Archive for the ‘Education Union’ Category

Is the Education Union Good for Education?

January 30, 2014

education union

My personal view is the Education Union is great for teachers but poor for progress in education. I don’t like how the union have tried to bully me (a non-member) to sign up by refusing to represent my colleagues until I and other non-members paid the $500+ yearly membership. I also don’t like how they spend members money and are resistant to most proposed changes and innovations in education.

Amanda Ripley, author of The Smartest Kids in the World and How They Got That Way, makes the same point to the ABC’s Leigh Sales:

LEIGH SALES: How much of a barrier or otherwise have teachers’ unions been in countries that have undertaken major reforms?

AMANDA RIPLEY: A big barrier. I mean, this is one of the surprises, is that everywhere you go in the world, pretty much teachers’ unions are powerful, there are contracts in place that principals and school leaders complain about, there are real limits to the ability to dismiss a teacher for performance all over the world. So, you know, be that as it may, it is a challenge in every country.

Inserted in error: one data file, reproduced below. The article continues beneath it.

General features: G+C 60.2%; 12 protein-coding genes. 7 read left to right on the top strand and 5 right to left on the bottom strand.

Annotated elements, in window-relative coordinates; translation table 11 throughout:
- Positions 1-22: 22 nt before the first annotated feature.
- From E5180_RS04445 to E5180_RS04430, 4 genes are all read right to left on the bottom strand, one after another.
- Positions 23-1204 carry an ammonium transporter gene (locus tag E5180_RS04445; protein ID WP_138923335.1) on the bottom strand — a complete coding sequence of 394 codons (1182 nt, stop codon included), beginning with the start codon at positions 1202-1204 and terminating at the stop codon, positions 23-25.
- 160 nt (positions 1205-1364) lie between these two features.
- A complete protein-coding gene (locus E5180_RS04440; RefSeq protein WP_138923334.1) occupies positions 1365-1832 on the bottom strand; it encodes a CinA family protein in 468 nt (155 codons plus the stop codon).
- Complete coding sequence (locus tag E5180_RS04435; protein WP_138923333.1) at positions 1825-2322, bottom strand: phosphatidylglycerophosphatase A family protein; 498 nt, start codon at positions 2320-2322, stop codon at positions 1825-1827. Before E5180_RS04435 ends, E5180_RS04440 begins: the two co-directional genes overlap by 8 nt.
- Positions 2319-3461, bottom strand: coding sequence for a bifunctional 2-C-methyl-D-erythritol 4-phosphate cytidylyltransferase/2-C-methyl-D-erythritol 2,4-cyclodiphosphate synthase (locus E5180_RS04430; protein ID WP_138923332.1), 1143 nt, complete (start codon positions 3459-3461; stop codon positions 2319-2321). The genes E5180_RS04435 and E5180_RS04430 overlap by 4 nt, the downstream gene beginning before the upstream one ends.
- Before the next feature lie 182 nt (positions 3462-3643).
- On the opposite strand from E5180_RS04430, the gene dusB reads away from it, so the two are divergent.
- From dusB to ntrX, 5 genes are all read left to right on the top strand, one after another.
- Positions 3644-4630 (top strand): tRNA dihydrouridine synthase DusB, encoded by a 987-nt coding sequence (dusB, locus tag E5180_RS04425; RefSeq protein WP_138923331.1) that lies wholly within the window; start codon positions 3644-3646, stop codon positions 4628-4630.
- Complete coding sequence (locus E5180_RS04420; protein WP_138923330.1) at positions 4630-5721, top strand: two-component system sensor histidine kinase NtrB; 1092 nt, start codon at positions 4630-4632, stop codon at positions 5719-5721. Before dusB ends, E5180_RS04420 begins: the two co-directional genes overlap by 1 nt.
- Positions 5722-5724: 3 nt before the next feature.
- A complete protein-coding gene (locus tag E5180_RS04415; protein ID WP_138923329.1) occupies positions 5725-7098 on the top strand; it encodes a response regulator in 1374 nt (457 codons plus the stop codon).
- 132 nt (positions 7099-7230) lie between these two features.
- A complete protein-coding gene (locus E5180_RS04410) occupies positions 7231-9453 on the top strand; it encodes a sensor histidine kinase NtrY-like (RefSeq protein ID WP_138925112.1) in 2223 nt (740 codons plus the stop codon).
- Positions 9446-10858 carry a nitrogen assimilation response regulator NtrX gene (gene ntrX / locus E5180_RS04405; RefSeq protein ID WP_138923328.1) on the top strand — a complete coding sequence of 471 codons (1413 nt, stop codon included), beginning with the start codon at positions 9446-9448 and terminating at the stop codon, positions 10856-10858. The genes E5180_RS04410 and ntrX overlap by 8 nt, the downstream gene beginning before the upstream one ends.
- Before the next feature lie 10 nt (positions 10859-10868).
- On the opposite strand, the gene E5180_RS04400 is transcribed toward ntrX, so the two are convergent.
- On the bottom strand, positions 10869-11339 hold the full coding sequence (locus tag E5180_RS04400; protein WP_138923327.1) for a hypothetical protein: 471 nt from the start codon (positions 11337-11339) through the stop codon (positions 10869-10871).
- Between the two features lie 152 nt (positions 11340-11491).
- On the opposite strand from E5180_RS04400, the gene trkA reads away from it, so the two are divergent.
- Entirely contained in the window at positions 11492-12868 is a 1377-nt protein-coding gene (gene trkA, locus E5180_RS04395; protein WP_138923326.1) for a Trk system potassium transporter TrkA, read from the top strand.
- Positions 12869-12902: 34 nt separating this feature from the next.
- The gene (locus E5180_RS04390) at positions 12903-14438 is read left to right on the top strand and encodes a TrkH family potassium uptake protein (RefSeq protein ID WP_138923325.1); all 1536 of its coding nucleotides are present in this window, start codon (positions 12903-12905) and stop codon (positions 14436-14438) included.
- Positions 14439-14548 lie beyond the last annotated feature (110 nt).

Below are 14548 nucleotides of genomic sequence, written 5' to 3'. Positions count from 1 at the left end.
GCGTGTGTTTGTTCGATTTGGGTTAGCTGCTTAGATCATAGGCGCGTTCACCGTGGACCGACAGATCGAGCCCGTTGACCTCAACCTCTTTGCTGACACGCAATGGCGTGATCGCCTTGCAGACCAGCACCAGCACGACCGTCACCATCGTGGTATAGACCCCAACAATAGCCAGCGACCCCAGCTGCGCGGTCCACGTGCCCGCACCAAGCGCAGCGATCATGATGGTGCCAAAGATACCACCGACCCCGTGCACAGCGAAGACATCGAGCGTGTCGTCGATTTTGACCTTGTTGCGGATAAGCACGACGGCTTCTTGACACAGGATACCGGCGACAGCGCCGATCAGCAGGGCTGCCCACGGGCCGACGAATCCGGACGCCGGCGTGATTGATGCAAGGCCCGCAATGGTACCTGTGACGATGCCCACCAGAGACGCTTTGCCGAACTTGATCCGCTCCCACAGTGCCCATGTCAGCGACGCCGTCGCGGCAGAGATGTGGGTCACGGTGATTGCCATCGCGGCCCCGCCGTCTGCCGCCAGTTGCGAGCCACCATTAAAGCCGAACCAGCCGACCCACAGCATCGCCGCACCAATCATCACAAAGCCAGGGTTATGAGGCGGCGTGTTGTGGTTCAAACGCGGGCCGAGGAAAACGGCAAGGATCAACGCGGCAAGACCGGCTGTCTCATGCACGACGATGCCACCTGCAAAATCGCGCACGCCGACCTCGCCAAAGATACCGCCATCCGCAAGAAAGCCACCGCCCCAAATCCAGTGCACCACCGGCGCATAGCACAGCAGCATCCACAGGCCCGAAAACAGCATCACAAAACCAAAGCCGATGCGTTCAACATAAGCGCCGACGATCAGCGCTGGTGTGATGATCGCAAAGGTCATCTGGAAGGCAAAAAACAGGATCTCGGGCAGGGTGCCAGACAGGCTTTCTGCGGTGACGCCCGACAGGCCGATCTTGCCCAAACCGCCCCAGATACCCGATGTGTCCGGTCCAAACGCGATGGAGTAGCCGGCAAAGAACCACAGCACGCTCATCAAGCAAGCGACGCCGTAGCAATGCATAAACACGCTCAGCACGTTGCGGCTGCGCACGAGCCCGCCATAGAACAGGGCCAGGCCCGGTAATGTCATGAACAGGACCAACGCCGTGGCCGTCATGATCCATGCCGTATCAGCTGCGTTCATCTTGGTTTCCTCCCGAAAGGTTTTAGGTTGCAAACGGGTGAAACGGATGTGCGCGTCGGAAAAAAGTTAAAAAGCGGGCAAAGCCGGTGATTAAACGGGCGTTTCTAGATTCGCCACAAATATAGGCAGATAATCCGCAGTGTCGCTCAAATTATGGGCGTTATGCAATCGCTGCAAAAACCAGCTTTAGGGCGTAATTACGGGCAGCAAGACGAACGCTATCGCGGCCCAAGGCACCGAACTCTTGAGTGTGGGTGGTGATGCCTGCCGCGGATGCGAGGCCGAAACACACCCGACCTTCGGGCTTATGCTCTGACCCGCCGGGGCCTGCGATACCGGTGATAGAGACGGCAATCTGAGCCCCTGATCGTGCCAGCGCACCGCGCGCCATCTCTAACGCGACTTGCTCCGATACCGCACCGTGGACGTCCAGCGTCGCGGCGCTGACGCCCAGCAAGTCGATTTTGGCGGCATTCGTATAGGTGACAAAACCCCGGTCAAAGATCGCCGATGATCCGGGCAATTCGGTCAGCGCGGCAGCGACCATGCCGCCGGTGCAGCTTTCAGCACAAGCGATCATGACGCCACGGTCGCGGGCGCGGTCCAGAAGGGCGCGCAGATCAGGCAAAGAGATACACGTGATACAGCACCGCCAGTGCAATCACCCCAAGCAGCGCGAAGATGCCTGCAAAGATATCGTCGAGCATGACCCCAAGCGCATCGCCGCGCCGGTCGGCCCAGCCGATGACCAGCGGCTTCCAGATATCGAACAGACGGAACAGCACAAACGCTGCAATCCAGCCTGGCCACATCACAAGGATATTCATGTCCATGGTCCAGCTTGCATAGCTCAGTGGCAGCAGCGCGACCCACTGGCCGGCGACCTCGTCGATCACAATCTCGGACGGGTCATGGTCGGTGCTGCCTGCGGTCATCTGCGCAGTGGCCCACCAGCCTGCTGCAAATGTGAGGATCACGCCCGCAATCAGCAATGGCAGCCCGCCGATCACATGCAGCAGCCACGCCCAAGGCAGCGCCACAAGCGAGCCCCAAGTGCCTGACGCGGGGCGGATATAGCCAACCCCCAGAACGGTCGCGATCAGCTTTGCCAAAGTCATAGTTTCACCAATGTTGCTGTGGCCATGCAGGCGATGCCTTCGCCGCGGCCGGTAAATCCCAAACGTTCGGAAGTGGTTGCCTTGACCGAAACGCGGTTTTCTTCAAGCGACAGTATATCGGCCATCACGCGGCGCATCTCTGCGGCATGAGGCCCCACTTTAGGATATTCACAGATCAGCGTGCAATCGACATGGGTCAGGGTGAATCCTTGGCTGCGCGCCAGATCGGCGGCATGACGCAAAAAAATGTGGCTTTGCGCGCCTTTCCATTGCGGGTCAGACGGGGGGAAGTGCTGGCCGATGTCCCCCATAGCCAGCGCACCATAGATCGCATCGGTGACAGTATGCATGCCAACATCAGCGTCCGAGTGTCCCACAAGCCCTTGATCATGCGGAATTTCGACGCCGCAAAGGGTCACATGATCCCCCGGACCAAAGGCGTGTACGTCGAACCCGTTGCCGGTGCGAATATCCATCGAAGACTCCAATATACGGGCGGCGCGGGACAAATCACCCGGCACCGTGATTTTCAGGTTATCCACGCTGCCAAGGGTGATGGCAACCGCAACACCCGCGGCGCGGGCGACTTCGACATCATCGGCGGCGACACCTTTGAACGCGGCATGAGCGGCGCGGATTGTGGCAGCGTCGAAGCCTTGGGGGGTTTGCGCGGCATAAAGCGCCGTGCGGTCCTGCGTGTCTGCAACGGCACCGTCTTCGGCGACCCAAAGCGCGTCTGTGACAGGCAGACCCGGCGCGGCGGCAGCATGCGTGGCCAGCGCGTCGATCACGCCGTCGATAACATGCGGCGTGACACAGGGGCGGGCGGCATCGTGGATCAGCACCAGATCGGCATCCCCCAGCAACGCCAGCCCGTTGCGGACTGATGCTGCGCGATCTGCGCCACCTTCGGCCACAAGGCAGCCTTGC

It is important to mention that:

a. Teachers often require union support because their job is incredibly difficult and stressful

b. Unions play a positive role in teachers’ lives.

c. Assessing the performance of a teacher isn’t easy to do and often such an appraisal deserves to be contested vigorously.


Click on the link to read Guess What Percentage of Teachers Considered Quitting this Year

Click on the link to read The Classroom Shouldn’t be a War Zone for Our Teachers

Click on the link to read Remember When Teachers Were Shown Respect? (Video)

Click on the link to read If You Think Teaching is so Easy You Should Try it for Yourself

Click on the link to read Teachers are Extremely Vulnerable to False Accusations


Guess What Percentage of Teachers Considered Quitting this Year

December 22, 2013


What percentage of British teachers considered quitting their job this year?


Not even close!


Keep on going.


You’re not even trying.